ABOUT THE SLIDESHOW
Images from the Streets series by photographer Leigh Merrill.
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is an artist based in Dallas; her photographs incorporate fantasy and reality, calling into question ideas of beauty, class and romanticism in our urban environments.
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TEDification versus Edification
On Places, Simon Sadler explores the magical thinking and many contradictions of the TED Talks.
Geographies of Detention
On Places, an exhibition of art and documentary work, by Sandow Birk, Alyse Emdur, Richard Ross and the Guantánamo Public Memory Project, that investigates prison landscapes.
On Places, a slideshow by photographer Peter Holzhauer, of his recent work on Los Angeles, curated by Aaron Rothman.
Steve Jobs: Architect
On Places, Simon Sadler finds provocative common ground in the extraordinary careers of Steve Jobs and Rem Koolhaas, both driven "to learn about the world through the attempt to change it."
Beautiful and Terrible: Aeriality and the Image of Suburbia
On Places, D.J. Waldie explores the relationship between aerial photography and the postwar suburban boom, a relationship at once materialistic and transcendent, "beautiful and terrible."
20 Years Later: Legacies of the Los Angeles Riots
On Places, California historian Josh Sides assesses the dynamic changes in South Los Angeles in the 20 years since the riots of 1992.
CicLAvia: Reimagining the Streets of Los Angeles
On Places, Aaron Paley and Amanda Berman argue that the semi-annual CicLAvia — which bans cars from parts of L.A. — is inspiring Angelenos to imagine a new urban future.
Drylands: Water and the West
On Places, an essay and slideshow by Peter Arnold and Hadley Arnold of the Arid Lands Institute, on what they call "the largest and least understood environmental challenge of the 21st century."
On Places, Gabrielle Esperdy traces the American journeys of Reyner Banham, and views the British historian in the lively tradition of European travelers who tell us Americans something important about ourselves.
On Places, Austin Troy assesses the massive infrastructure required to bring water to the arid American West — and the huge amount of energy that makes it possible to take a shower in Los Angeles.
Water in the West
On Places, a slideshow from the collaborative photography project Water in the West, with an introduction by Mark Klett.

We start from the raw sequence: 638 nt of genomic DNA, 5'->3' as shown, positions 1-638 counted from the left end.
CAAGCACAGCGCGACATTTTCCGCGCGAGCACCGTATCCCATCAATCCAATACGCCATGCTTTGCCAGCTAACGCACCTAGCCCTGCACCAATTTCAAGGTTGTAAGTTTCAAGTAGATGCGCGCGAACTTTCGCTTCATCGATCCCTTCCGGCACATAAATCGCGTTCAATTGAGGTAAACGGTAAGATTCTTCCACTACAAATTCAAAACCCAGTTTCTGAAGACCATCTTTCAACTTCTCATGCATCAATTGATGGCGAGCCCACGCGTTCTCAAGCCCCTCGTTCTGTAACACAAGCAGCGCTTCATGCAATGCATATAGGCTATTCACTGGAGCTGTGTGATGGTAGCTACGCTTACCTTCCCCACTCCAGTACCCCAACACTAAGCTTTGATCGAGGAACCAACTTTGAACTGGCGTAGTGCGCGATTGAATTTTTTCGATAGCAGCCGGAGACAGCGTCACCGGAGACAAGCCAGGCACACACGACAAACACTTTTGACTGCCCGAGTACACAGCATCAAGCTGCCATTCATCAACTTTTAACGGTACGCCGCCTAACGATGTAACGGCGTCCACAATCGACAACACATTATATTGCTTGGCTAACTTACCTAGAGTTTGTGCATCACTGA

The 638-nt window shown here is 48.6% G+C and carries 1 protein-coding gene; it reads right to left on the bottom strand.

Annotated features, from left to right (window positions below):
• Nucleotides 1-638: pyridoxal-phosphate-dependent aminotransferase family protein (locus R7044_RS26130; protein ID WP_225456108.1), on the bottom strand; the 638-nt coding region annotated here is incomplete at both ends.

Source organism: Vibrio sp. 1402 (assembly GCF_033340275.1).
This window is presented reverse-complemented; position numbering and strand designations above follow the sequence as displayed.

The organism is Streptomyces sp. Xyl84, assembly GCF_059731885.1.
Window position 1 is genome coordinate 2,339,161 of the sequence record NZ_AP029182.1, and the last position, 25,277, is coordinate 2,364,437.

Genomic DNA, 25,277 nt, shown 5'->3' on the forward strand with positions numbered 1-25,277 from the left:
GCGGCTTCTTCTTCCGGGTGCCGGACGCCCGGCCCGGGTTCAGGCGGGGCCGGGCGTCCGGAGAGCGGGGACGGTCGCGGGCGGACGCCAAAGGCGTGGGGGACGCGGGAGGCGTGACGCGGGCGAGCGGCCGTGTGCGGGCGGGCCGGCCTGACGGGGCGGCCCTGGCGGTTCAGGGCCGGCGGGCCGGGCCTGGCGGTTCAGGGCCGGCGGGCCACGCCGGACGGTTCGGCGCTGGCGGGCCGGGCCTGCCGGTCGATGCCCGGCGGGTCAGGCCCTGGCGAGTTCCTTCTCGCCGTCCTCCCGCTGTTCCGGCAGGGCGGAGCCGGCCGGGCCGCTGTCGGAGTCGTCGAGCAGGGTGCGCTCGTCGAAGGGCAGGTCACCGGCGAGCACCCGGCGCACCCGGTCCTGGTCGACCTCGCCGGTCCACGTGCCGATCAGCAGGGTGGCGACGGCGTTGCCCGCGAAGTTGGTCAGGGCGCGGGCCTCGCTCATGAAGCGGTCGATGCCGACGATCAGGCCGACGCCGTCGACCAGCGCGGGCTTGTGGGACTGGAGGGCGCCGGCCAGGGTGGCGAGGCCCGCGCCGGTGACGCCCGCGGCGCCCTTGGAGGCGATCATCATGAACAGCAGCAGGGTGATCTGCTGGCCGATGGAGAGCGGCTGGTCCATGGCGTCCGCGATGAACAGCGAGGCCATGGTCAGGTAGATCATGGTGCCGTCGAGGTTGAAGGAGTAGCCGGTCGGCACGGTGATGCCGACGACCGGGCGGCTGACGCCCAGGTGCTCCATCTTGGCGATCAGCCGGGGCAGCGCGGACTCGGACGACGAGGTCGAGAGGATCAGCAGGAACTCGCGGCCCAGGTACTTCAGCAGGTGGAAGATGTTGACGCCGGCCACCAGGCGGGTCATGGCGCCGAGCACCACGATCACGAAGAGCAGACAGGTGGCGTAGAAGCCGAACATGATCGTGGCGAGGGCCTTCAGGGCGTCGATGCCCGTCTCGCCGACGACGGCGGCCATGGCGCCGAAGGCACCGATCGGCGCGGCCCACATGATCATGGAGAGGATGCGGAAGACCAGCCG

Beyond Foreclosure: The Future of Suburban Housing
On Places, Aron Chang argues that the foreclosure crisis highlights the need to transform suburban housing — to make it responsive not to dated demographics and wishful economics but to the actual needs of a diversifying and dynamic population.
Scenes from Surrendered Homes
On Places, urban historian Alex Schafran looks closely at Douglas Smith's photographs of foreclosed homes in California, and sees poignant documentation of the personal toll of the great recession.
No More Play
On Places, Michael Maltzan argues that Los Angeles is on the brink of its latest transformation — and at a point where "the very word city
no longer applies."
L.A. Day/L.A. Night
On Places, a portfolio of images by photographer Michael Light, exploring Los Angeles in the day and at night, with an essay by David L. Ulin.
Dreams, Dust and Birds: The Trashing of Owens Lake
On Places, Karen Piper narrates the latest chapter in one California's longest water wars: Los Angeles' efforts to undo the environmental damage done to Owens Lake, decades after its waters were diverted to supply the thirsty metropolis.
Burning Man and the Metropolis
On Places, Nate Berg looks at Burning Man, and how a beach party in San Francisco mushroomed into a week-long temporary city of 50,000 out in the Nevada desert.
Frontiers: On the Edge in Merced and Malibu
On Places, a portfolio of photographs by Luther Thie and Kathrine Worel, documenting houses and homes on the frontiers of the contemporary economic and environmental crises.
An online gallery extracted from Urban Crude
, an exhibition created by the Center for Land Use Interpretation, documenting the metropolitan petroscape of Los Angeles.
The Infrastructural City
Los Angeles depends upon vast infrastructural systems that are breathtakingly powerful, yet vulnerable to disruption, even disaster. Landscape architect Chris Reed reviews The Infrastructural City